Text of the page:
Espressif (China) has launched the Risc-V-based MCU (micro-controller unit) featuring WLAN and Bluetooth connectivity. The ESP32-C3 chip comes with a CAN module on chip.
Located in Shanghai, the Chinese chipmaker has developed the ESP32 series of Risc-V-based micro-controllers. The version C3 provides wireless connectivity combined with security features. The product is intended for IoT (Internet of Things) applications. It comes with multiple-wired interfaces including CAN. However, the CAN module is named TWAI (two-wire automotive interface). This is confusing. The implemented protocol controller complies with ISO 11898-1, but does not support the optional CAN FD protocol. In a Github forum, some contributors guess that the Chinese company does not want to pay license royalties and have given another name to the CAN module. But since 2015, there are no patents on the Classical CAN protocol; and no intellectual property right protects the name CAN (Controller Area Network).
The launched single-core 160-MHz MCU comes with a 400-KiB SRAM. It comprises an integrated 2,4-GHz WLAN interface and a Bluetooth LE 5.0 port. The chip has 22 programmable GPIOs (general-purpose input/output channels) and several interfaces (SPI, UART, I2C, I2S, and PWM).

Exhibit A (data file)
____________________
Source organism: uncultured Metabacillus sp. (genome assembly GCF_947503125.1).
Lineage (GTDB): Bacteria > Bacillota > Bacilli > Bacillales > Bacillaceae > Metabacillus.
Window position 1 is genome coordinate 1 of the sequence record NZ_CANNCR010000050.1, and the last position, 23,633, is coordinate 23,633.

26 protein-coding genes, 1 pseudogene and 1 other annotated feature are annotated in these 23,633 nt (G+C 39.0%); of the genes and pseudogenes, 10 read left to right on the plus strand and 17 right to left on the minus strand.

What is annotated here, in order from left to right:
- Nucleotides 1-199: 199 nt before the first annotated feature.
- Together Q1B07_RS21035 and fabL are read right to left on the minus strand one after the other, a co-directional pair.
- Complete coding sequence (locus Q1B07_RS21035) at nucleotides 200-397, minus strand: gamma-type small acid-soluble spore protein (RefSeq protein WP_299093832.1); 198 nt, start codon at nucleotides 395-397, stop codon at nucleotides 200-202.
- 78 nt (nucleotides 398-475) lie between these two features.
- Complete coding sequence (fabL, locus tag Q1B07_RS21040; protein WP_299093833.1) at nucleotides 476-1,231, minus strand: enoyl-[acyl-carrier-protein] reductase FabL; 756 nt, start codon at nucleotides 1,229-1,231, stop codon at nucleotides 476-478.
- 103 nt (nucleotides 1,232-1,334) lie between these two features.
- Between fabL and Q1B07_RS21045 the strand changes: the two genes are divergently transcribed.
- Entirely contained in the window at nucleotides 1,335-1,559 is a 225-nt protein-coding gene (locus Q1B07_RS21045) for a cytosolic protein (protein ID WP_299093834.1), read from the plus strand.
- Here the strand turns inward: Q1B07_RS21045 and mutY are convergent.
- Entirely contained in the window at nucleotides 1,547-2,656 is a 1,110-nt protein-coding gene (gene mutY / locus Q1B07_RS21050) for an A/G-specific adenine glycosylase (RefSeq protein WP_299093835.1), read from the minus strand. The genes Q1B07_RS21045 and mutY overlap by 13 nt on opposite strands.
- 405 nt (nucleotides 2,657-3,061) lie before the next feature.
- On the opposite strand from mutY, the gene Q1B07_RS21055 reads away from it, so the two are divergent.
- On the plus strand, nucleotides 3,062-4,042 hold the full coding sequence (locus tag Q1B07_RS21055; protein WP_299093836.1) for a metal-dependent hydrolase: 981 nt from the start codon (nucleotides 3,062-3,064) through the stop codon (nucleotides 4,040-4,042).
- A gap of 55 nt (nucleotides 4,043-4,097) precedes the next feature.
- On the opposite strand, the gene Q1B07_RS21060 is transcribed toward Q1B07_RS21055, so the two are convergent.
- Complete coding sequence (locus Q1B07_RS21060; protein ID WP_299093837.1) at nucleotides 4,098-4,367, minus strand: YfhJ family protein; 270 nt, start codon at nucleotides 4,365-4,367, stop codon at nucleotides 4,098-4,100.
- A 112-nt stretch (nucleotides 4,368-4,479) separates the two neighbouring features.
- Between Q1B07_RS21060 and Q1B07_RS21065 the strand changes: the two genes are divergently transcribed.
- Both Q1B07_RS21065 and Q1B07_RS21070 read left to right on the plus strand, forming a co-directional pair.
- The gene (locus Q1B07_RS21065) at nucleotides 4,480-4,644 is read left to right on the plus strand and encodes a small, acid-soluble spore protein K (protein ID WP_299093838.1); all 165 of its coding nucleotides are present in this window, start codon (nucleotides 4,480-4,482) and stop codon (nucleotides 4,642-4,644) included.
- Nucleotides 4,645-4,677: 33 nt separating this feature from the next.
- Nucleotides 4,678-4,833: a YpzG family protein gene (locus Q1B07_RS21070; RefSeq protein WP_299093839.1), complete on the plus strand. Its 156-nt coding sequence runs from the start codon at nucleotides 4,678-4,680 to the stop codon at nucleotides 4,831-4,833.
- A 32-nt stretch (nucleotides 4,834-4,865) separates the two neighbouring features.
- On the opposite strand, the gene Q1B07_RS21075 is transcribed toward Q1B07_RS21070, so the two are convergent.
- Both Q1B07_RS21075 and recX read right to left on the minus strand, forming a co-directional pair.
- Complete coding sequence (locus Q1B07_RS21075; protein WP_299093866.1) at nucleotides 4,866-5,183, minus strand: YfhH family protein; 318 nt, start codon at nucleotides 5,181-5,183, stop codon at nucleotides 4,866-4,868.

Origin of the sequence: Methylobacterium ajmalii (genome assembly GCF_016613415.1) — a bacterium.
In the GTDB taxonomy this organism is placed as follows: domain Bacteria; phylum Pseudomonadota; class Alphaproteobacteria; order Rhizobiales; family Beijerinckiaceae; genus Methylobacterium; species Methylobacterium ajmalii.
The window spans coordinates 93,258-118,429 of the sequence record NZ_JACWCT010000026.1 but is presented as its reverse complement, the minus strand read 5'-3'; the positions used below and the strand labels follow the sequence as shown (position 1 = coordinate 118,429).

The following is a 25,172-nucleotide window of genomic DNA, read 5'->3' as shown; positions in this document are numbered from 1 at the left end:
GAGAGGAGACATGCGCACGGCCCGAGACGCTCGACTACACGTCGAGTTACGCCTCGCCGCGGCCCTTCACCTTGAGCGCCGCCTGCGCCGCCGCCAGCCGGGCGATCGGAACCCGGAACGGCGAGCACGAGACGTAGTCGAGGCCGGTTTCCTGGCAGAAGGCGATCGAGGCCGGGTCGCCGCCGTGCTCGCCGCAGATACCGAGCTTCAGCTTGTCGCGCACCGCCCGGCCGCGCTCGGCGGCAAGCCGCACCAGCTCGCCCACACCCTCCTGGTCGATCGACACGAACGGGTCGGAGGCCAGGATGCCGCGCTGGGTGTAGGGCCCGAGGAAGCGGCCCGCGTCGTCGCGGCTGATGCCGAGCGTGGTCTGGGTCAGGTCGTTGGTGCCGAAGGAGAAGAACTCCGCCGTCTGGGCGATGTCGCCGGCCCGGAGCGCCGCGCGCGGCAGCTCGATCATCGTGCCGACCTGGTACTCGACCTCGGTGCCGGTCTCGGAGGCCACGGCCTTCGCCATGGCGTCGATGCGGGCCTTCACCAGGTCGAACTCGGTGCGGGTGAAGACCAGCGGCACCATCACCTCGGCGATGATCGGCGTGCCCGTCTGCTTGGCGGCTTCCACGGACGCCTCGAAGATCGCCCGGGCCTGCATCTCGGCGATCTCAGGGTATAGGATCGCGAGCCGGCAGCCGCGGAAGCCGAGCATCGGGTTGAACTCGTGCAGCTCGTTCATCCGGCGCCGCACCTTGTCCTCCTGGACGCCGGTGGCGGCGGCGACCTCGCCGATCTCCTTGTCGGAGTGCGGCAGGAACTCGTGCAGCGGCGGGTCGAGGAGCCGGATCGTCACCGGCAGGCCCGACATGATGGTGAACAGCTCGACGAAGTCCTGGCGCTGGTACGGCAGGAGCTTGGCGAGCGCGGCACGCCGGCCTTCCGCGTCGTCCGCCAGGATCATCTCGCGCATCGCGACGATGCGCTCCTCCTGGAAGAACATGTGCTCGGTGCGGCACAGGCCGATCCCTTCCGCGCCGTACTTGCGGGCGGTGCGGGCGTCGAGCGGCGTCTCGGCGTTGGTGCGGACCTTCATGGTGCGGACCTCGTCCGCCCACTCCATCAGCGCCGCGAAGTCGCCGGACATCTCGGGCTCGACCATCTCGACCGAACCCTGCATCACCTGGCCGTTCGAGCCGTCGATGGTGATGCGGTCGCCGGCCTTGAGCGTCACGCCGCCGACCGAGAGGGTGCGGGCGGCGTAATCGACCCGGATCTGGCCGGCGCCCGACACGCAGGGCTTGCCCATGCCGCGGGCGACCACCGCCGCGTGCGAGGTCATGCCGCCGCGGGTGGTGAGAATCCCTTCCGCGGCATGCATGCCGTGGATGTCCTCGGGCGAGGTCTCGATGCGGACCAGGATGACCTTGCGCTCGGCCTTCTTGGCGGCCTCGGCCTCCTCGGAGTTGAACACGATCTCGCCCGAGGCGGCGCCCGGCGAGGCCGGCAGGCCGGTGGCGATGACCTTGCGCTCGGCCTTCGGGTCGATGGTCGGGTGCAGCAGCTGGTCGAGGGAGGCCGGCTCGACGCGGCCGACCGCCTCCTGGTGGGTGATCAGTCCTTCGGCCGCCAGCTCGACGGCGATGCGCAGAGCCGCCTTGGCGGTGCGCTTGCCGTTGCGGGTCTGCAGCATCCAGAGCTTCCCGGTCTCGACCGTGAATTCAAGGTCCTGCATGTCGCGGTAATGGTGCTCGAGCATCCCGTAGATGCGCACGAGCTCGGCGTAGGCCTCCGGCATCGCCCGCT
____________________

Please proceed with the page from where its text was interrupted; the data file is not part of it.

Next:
The 1-Mbit/s CAN interface supports the normal frame format (11-bit ID) and extended frame format (29-bit ID). Listen-only mode as well as self-test mode are configurable. In these modes received data and remote frames are not acknowledged. The CAN module features a 64-byte FIFO acceptance filter. Error counters are readable and the error interrupt threshold is configurable. Other special functions include error-code and arbitration-lost capturing.
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